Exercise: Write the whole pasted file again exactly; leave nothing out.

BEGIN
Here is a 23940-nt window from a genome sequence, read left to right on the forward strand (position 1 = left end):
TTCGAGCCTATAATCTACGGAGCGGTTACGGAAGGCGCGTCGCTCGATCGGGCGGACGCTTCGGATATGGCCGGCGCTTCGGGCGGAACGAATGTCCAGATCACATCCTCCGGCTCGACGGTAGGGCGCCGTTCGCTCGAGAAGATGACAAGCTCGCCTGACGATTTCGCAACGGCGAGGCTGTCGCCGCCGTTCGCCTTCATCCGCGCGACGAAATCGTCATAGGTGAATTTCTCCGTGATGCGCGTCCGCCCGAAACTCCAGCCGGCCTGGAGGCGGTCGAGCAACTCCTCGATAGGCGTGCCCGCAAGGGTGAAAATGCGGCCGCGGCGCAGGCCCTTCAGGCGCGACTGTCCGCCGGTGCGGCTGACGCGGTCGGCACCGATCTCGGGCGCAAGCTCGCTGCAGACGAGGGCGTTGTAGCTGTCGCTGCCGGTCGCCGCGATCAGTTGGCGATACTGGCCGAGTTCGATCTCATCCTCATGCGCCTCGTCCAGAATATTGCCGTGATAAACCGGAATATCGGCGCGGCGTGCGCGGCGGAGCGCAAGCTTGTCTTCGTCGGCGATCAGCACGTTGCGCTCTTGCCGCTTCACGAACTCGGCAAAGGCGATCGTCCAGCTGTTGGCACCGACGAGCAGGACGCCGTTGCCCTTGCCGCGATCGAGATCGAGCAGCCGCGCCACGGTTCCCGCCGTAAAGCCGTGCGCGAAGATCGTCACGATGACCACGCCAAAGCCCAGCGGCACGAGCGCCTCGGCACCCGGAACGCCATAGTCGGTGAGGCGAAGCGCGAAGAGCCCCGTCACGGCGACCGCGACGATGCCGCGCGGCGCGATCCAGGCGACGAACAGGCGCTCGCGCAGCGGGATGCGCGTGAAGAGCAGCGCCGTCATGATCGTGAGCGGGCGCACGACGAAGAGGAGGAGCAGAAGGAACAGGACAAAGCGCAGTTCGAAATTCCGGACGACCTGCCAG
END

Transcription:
Here is a 23940-nt window from a genome sequence, read left to right on the forward strand (position 1 = left end):
TTCGAGCCTATAATCTACGGAGCGGTTACGGAAGGCGCGTCGCTCGATCGGGCGGACGCTTCGGATATGGCCGGCGCTTCGGGCGGAACGAATGTCCAGATCACATCCTCCGGCTCGACGGTAGGGCGCCGTTCGCTCGAGAAGATGACAAGCTCGCCTGACGATTTCGCAACGGCGAGGCTGTCGCCGCCGTTCGCCTTCATCCGCGCGACGAAATCGTCATAGGTGAATTTCTCCGTGATGCGCGTCCGCCCGAAACTCCAGCCGGCCTGGAGGCGGTCGAGCAACTCCTCGATAGGCGTGCCCGCAAGGGTGAAAATGCGGCCGCGGCGCAGGCCCTTCAGGCGCGACTGTCCGCCGGTGCGGCTGACGCGGTCGGCACCGATCTCGGGCGCAAGCTCGCTGCAGACGAGGGCGTTGTAGCTGTCGCTGCCGGTCGCCGCGATCAGTTGGCGATACTGGCCGAGTTCGATCTCATCCTCATGCGCCTCGTCCAGAATATTGCCGTGATAAACCGGAATATCGGCGCGGCGTGCGCGGCGGAGCGCAAGCTTGTCTTCGTCGGCGATCAGCACGTTGCGCTCTTGCCGCTTCACGAACTCGGCAAAGGCGATCGTCCAGCTGTTGGCACCGACGAGCAGGACGCCGTTGCCCTTGCCGCGATCGAGATCGAGCAGCCGCGCCACGGTTCCCGCCGTAAAGCCGTGCGCGAAGATCGTCACGATGACCACGCCAAAGCCCAGCGGCACGAGCGCCTCGGCACCCGGAACGCCATAGTCGGTGAGGCGAAGCGCGAAGAGCCCCGTCACGGCGACCGCGACGATGCCGCGCGGCGCGATCCAGGCGACGAACAGGCGCTCGCGCAGCGGGATGCGCGTGAAGAGCAGCGCCGTCATGATCGTGAGCGGGCGCACGACGAAGAGGAGGAGCAGAAGGAACAGGACAAAGCGCAGTTCGAAATTCCGGACGACCTGCCAG